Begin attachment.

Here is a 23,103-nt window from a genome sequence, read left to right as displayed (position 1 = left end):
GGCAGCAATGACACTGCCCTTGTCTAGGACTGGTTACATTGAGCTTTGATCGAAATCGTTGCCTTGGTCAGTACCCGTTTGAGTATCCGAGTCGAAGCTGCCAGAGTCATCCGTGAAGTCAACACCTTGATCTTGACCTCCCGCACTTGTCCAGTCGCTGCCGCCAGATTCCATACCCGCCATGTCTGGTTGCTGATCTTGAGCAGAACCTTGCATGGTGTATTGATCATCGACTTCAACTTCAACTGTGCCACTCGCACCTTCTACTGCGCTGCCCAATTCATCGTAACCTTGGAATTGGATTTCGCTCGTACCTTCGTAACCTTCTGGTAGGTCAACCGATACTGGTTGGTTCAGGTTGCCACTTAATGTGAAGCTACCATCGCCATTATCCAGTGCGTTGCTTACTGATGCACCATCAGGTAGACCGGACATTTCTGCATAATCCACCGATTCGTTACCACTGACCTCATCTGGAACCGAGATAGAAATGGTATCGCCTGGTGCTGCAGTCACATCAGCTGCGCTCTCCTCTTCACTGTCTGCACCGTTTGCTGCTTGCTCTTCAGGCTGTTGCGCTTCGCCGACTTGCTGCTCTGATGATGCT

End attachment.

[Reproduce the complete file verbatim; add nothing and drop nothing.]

Here is a 23,103-nt window from a genome sequence, read left to right as displayed (position 1 = left end):
GGCAGCAATGACACTGCCCTTGTCTAGGACTGGTTACATTGAGCTTTGATCGAAATCGTTGCCTTGGTCAGTACCCGTTTGAGTATCCGAGTCGAAGCTGCCAGAGTCATCCGTGAAGTCAACACCTTGATCTTGACCTCCCGCACTTGTCCAGTCGCTGCCGCCAGATTCCATACCCGCCATGTCTGGTTGCTGATCTTGAGCAGAACCTTGCATGGTGTATTGATCATCGACTTCAACTTCAACTGTGCCACTCGCACCTTCTACTGCGCTGCCCAATTCATCGTAACCTTGGAATTGGATTTCGCTCGTACCTTCGTAACCTTCTGGTAGGTCAACCGATACTGGTTGGTTCAGGTTGCCACTTAATGTGAAGCTACCATCGCCATTATCCAGTGCGTTGCTTACTGATGCACCATCAGGTAGACCGGACATTTCTGCATAATCCACCGATTCGTTACCACTGACCTCATCTGGAACCGAGATAGAAATGGTATCGCCTGGTGCTGCAGTCACATCAGCTGCGCTCTCCTCTTCACTGTCTGCACCGTTTGCTGCTTGCTCTTCAGGCTGTTGCGCTTCGCCGACTTGCTGCTCTGATGATGCT